Of course, the Able Sisters tailors isn’t the only main street shop. Nook has his real estate empire and the Nook nephews run the store, which starts out as Nookling Junction and grows. Leif the sloth owns a garden center. Dr. Shrunk gets Club LOL built. Kicks has a shoe store, Harriet has a salon. Even Blathers’ museum can eventually have a shop built into it. Town is just hopping.


One of the most intriguing additions is the Dream Suite. It’s a shop run by Luna, a Tapir. Players who visit can upload a dream of their town to the internet for people to explore. Others can see how you’ve arranged things, who are your neighbors, visit your home and even run into your avatar, who will eerily say, “Hello, new best friend.” Shops can’t be visited, giving a message like, “Temporarily closed forever.” You can, however, get some of the person’s designs by visiting Wendell the walrus, a fellow dreamer.


StreetPass is also available, via the Happy Homes Showcase run by Isabelle’s brother Digby. I’m rather pleased with how it works, as you can collect up to 30 homes in your showcase, visit them at your leisure and even purchase most of the furniture and items you see in other people’s homes. If you don’t like a house, clear it out to make room for more.


Animal Crossing: New Leaf offers multiple means for people to enjoy playing games with others at the same time, and not via the internet or StreetPass. Friends can be invited over via either local wireless or the internet and, once they’re there, are free to do as they please. They can donate to your public works projects, visit villagers, shop or even just talk with you. Once someone has visited, actually, there’s a neat instant-messager function that can be unlocked. When visiting, the two people just have to set each other as “best friends.” Then, whenever both people are connected to the internet, even when playing alone, they can exchange messages via an instant messenger. It’s lovely.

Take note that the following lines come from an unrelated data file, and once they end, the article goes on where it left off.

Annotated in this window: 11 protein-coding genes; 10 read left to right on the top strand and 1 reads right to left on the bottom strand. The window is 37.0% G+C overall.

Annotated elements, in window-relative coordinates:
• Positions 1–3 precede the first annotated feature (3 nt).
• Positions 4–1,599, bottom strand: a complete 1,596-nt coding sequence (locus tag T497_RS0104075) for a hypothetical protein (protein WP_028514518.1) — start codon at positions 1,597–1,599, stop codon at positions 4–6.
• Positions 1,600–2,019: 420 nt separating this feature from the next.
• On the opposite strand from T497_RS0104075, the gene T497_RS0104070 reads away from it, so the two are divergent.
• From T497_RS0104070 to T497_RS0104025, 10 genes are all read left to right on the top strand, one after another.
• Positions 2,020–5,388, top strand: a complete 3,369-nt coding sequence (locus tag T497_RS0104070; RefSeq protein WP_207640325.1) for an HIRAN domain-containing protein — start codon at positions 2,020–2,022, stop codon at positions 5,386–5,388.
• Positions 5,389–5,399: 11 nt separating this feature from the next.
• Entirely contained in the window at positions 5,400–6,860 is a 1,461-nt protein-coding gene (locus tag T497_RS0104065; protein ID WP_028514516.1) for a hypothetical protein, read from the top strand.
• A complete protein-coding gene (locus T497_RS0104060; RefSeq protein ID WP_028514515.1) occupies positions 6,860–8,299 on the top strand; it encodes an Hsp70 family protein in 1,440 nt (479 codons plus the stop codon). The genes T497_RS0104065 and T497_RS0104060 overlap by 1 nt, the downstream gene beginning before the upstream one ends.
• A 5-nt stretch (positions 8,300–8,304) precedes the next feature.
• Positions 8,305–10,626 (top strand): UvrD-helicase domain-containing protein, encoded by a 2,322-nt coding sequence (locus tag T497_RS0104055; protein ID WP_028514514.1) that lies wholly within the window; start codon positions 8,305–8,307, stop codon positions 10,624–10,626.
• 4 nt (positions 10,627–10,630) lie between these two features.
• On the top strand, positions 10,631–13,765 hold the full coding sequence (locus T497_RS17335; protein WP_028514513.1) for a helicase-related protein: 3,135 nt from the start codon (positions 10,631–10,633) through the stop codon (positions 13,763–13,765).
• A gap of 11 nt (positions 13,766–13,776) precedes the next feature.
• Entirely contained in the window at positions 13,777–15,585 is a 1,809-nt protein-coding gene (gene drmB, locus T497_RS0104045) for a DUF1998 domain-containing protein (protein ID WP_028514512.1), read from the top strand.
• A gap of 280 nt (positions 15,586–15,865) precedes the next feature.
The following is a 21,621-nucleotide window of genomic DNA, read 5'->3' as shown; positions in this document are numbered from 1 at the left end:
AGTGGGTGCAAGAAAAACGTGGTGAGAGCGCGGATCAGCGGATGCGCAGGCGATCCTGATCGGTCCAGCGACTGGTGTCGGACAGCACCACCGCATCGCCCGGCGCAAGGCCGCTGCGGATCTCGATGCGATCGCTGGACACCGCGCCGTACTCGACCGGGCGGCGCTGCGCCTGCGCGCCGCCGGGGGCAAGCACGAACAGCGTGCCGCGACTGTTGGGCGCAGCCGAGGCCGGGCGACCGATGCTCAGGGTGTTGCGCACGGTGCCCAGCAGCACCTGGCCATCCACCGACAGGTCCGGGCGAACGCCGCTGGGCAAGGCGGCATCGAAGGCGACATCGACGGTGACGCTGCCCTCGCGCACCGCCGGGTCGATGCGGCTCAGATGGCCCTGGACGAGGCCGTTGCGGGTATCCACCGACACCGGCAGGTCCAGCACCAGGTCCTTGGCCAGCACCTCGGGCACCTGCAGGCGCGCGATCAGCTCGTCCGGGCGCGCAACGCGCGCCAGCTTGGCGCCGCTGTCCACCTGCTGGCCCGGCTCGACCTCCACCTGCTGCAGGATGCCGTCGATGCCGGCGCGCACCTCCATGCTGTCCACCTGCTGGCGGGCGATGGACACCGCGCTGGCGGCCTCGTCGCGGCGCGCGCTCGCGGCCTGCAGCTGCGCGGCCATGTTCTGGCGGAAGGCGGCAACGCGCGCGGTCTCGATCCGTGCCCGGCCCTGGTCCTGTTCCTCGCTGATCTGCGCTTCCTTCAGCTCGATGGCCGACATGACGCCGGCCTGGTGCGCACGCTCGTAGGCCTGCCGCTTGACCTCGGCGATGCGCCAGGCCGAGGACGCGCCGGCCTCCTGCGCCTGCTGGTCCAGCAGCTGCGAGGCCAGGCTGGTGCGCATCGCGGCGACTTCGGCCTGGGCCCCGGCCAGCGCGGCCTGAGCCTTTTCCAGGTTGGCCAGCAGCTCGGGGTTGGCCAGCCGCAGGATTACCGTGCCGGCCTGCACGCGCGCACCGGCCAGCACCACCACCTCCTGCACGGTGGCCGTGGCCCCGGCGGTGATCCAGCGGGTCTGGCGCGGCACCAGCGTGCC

Did I mention the island? Ah, the lovely island is a dream. If you want to make bells fast, early, just pass the Bell Boom ordinance to make shopkeepers pay you more for items, visit the island, fish like crazy and you’ll be a bell-ionaire within a week. It’s also a spot where exclusive island clothing, plants, accessories and furniture is sold for “medals”, which can be earned by playing mini-games with Tortimer for 5-6 minutes at a time. If you play enough mini-games, which involve gardening, fishing, digging or bug catching, you can even earn enough medal to buy a permit that lets you play on the island with people over the internet, and not just local wireless.


Wait, I’ve forgotten to talk about the Animal Crossing: New Leaf villagers, haven’t I? I swear, I get so caught up in this game sometimes.